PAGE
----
Notebook: Scott Servais says Mariners still need struggling veterans to lead
The Mariners have no shortage of veteran leaders on the roster, so those veterans are as much a part of Seattle’s slow start as anybody.
Before Monday’s home opener against the Houston Astros, manager Scott Servais said he’s looking for those players to contribute more than on the field to help get the team back on track after a 1-6 start.
“Even the veteran players, they’re not off to great starts, and at times they’re gonna get locked in, ‘OK, how do I get this fixed? I take care of myself, I get the big hit, I make the big play, I have the big shut-down inning.’ And at times you get so locked in on yourself, and I think the veteran guys, we still need them to lead,” Servais said.
“A big part of our team is our veteran core and their leadership ability. I think as the bats warm up and things get a little bit better, I think they’ll get a little more comfortable where they’re at and you’ll see us take off.”
One of those veterans Servais hopes to see get going at the plate is Kyle Seager, who is a known slow starter. Servais doesn’t want that to be an excuse, however, and expects Seager to be proactive after beginning the year 3 for 23.
“Every year is different. You can’t just say ‘I’m always a slow starter.’ I think the quality of Kyle’s at-bats, I know he’s not happy with it. … He needs to get a little bit more aggressive,” Servais said.
Servais added that Seager – who set career highs in average (.278), home runs (30), RBIs (99) and OPS (.858) in 2016 – is an aggressive player in nature and will have to swing his way out of his slump.
“Let it rip. Whether you get in a good count, you swing at a bad pitch, so be it, but let’s stay in aggressive mode. That’s really the only way to kind of get out of it. You gotta keep hacking. He will. I feel good about that. I thought yesterday, a couple of his at-bats he started letting it go a little bit. It’s going to look like a wild swing every once in a while, and I’m OK with that. But let it rip, let it go, let your ability play out.”
Standing by Diaz
Edwin Diaz suffered his first blown save of 2017 in Sunday’s collapse to the Angels, but Servais is standing by his 23-year-old closer. The skipper explained that closers aren’t always ready to come into games when their teams have big leads heading into the ninth inning, which the Mariners did with a six-run advantage in Anaheim, and that Diaz didn’t have the benefit of his best breaking ball.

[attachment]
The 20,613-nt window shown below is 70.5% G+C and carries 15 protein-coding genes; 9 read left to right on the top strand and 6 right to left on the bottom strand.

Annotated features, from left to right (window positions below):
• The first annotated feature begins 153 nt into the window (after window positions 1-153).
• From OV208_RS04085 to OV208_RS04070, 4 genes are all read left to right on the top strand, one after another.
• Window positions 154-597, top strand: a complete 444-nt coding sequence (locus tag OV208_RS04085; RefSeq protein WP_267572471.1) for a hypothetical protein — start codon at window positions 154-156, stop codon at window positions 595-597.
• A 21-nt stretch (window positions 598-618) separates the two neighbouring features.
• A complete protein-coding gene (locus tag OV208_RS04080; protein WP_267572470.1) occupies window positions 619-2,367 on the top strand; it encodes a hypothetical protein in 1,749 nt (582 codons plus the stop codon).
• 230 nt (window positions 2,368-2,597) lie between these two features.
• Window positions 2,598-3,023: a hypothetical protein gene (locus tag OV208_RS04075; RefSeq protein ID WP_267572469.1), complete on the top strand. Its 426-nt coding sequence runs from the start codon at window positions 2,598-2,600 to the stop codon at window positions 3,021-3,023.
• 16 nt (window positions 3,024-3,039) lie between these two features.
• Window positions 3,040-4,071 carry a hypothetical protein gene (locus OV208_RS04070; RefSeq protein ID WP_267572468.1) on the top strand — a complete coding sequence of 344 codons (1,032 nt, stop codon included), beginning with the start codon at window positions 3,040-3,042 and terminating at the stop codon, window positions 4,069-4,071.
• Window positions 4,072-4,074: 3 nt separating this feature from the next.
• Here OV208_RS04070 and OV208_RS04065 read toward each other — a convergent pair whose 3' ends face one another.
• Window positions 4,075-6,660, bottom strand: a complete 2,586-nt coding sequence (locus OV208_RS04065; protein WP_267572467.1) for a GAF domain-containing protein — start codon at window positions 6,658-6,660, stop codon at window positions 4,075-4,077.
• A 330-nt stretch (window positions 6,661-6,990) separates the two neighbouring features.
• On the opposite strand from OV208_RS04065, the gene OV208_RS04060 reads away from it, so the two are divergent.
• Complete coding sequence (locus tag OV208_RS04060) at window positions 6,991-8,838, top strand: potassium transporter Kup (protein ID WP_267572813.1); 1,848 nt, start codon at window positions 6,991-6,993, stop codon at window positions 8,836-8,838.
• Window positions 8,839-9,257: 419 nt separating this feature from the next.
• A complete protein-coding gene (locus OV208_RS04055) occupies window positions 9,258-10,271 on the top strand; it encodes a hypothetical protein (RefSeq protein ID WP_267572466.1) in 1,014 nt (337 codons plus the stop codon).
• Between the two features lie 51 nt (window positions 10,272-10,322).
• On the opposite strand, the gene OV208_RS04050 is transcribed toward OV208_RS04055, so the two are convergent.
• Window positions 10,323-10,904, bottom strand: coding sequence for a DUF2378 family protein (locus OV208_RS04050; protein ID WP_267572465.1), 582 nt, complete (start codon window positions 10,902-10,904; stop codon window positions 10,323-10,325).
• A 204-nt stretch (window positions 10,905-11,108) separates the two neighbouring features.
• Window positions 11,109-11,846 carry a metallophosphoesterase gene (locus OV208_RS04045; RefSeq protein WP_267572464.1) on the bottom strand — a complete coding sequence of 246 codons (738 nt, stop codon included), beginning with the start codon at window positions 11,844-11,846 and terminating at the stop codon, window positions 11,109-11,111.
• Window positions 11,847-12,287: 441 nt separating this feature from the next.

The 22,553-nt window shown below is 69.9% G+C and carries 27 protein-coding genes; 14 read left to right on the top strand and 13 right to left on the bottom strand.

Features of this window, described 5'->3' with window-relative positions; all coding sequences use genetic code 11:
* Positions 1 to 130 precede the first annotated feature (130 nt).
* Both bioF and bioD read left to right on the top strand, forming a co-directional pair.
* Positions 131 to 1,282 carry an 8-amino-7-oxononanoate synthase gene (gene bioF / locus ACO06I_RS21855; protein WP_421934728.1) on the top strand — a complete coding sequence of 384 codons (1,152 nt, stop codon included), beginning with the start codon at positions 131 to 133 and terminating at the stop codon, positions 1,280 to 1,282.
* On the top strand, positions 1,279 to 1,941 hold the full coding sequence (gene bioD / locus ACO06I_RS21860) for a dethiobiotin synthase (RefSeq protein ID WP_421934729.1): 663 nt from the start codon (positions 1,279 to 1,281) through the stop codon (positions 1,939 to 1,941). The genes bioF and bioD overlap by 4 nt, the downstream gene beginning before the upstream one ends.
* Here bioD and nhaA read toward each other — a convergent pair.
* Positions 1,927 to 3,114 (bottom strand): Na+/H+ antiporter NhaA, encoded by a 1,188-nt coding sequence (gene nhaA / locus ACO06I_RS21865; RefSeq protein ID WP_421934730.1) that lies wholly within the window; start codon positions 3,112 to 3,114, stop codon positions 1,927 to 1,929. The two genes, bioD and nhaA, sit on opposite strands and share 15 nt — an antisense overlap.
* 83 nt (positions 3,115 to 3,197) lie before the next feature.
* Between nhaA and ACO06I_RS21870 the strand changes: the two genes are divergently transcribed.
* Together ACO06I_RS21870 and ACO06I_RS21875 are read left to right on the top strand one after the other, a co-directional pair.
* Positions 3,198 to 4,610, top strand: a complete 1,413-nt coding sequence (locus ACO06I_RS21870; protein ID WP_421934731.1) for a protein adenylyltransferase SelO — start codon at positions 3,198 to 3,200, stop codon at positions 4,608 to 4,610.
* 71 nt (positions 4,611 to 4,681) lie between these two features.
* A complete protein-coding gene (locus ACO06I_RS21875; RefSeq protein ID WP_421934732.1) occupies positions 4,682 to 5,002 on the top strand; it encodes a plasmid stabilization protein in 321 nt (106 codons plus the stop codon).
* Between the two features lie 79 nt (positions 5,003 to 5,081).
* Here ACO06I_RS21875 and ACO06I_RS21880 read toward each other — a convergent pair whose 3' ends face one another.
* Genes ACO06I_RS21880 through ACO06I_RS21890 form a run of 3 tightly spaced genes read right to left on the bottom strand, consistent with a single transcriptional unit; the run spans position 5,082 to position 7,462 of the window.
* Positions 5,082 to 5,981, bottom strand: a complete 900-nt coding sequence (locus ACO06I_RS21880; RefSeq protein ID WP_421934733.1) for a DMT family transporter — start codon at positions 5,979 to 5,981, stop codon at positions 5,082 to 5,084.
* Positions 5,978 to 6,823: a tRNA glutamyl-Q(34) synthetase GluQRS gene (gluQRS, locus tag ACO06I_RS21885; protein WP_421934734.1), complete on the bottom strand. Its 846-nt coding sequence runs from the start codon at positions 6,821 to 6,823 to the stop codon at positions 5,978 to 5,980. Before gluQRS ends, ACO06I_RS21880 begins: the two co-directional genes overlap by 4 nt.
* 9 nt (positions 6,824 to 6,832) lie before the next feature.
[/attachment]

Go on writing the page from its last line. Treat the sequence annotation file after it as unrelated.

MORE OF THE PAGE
“You’re the closer, it’s 9-3, sometimes you’re not totally locked in on you’re going to be in this game, and that can jump up on you like it did yesterday,” Servais said. “It was probably more his wipeout pitch is the slider – everybody knows he’s got a great fastball but the slider’s the equalizer – (and) he didn’t really have a great slider yesterday. He got in some fastball counts and, you know, they found some holes against him. It happens. Eddie’s gonna be our closer. He’s got a great arm. Love, love his makeup and how he goes about it.
“He’ll be out there tonight if we’ve got a lead.”
Familiar territory for M’s
It might not sound like a good thing, but the Mariners are no strangers to bad starts like this. Servais definitely remembers the 2-6 start they got off to last year – and he hasn’t forgotten that they played their way back into the playoff race, either.
“I’ve been down this road. … Did we forget about how this played out? I certainly didn’t,” he said. “I think we learned a lot about each other last year going through it. We’re going to continue to learn a lot about each other. That’s one of the things we talked about after the game yesterday is we believe we have a good team. I love our team, I really do. I like our team, I like the personalities, the character of our team, how we line up, the bullpen, everything I like about our team.
“But liking it and going out and doing it are two different things, and you gotta go out and compete every day because nobody’s gonna feel sorry for you, nobody’s gonna give you anything in this league. You’ve gotta go earn it. That’s where we’re at.”
• What changes for a struggling team coming home from a rough road trip? “It’s a lot easier here,” Servais said. “It means a lot, these guys coming home, playing in our ballpark with our fans there behind us.”
• Mariners president Kevin Mather joined “Brock and Salk” from Safeco Field ahead of the home opener. You can listen to a podcast of the interview here.